“Before God, we are all equally wise, and equally foolish.”

Albert Einstein


This is a college work experience story. Something I learned from working with CSC, Contemporary Security Company, that I have applied in business (and Life I imagine).

This one is about me and Nick Nolte.

It’s a Monday Night football game in the Los Angeles Coliseum. I am an on-field security supervisor. My job is essentially to make sure no nutjobs run out of the stands to attack a cheerleader or some football player who would probably crush them into a quart sized container size. But the other part of the job is to simply make sure the people on the field belong on the field. To a TV audience the sidelines and amount of people can often look a bit random, but the NFL has a shitload of rules on quantity of people. Celebrities, ex-football players, politicians, you gotta have a pass or you ain’t standing on a field.

Which leads me to Nick Nolte.

He is hanging out on the sideline with an attractive woman on his arm smiling at people and watching the game. My supervisor comes over and says, “I don’t think he has a field pass.” Now, to be clear, you don’t get into on-field supervisor positions without knowing you can make exceptions on occasion. So I double checked and said “That’s Nick Nolte, are you sure you want me to check?” Supervisor: “Yup. And get him off the field if he doesn’t.” Me, maybe 19 years old, says: “okay (feverishly thinking what the hell am I gonna do)”.

I walked over to Nick Nolte, who was sporting a wonderful Oakland Raiders warm up jacket, and asked him if he had a field pass. He wasn’t a jerk, he kind of looked a bit sheepish, and said “no, could you make an exception?” (kind of doing the guy thing making a side eye to the woman hanging on his arm like ‘could you help a guy out’). I said. “Give me a minute.”

I walked over to an LA Coliseum attendant I knew who managed a VIP section and asked him if he had any empty seats near the field; I needed two. To be clear. I don’t care if any game is sold out, there are always empty seats and they are almost always in VIP sections. He said sure. Just bring them to me and I will seat them.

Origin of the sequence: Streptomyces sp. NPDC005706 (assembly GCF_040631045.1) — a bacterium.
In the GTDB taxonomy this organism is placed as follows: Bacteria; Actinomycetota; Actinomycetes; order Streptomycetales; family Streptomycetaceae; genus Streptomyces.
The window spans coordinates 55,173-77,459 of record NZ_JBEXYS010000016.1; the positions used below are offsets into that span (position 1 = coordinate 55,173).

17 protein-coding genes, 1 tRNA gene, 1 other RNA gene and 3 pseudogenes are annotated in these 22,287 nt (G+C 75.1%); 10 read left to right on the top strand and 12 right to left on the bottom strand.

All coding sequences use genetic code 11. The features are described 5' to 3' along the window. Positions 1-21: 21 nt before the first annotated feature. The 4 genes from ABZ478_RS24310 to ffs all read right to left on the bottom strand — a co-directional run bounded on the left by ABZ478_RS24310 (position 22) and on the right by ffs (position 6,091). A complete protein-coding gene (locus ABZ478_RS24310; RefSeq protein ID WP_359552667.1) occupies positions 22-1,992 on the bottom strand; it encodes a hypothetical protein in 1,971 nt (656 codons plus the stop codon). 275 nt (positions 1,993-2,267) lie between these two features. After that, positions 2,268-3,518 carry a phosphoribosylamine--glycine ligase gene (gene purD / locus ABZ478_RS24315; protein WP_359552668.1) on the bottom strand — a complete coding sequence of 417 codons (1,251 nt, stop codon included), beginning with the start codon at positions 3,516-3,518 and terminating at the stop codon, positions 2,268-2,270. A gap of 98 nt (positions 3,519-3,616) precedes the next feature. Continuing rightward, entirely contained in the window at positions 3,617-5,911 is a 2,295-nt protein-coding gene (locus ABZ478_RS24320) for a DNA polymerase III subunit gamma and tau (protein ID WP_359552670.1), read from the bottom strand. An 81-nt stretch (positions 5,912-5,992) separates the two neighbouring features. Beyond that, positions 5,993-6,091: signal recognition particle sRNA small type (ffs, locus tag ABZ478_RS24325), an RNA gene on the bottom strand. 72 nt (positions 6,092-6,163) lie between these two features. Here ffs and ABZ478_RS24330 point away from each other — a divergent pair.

I wandered back to Nolte, apologized for kicking him off the field, and then said “I got two seats for you if you follow me.” You know what? He shook my hand and said “thanks.”

I had a number of situations like this, but I remember this one the most because, well, it was Nick Nolte. But I learned some lessons with this stuff.

You can be a jerk or you can find a solution. Anyone can follow rules, but not everyone tries to do the right thing. The NFL, and the Coliseum, clearly had rules that should have been followed. Someone didn’t, probably because he was a celebrity and some young security guard was too intimidated to do the right thing, and someone needed to solve it – without being a jackass. Yeah. I dealt with some celebrities who were real dicks, but for the most part most celebrities were respectful if you were respectful to them. They all have jobs and they know other people have jobs to do. I would also note that I learned titles, professions, status, are irrelevant if you make them irrelevant. I can honestly say after this job I was never intimidated by who was in a room nor have I ever been star-struck by anyone. I would be remiss if I didn’t point out all of what I just said is just the business of being in the business. Ponder.

  • ** Nick Nolte postscript: several months after this Monday Night Football situation I was working at the LA Sports Arena and a boxing event (I think it was a Thomas Hearns fight) and I was walking the arena just checking out what the security guys were doing before I went to my spot and I heard some knocking on the outside floor to ceiling glass panels – it was Nick Nolte waving at me from outside. I wandered over to one of the doors and said “hey Mr. Nolte, how can I help you?” he said “first, I want to thank you for what you did that night” (I couldn’t believe he remembered me) and then said “I have a ticket, but I was afraid someone would take .. and then he flashed me a small flask.” I said, “sure, show me your ticket and as long as you promise me you won’t throw the flask at a boxer, come on in.” Yeah, yeah, yeah, that was breaking the rules, but if you don’t think there aren’t exceptions for people who go into the VIP section, you are nuts.

Written by Bruce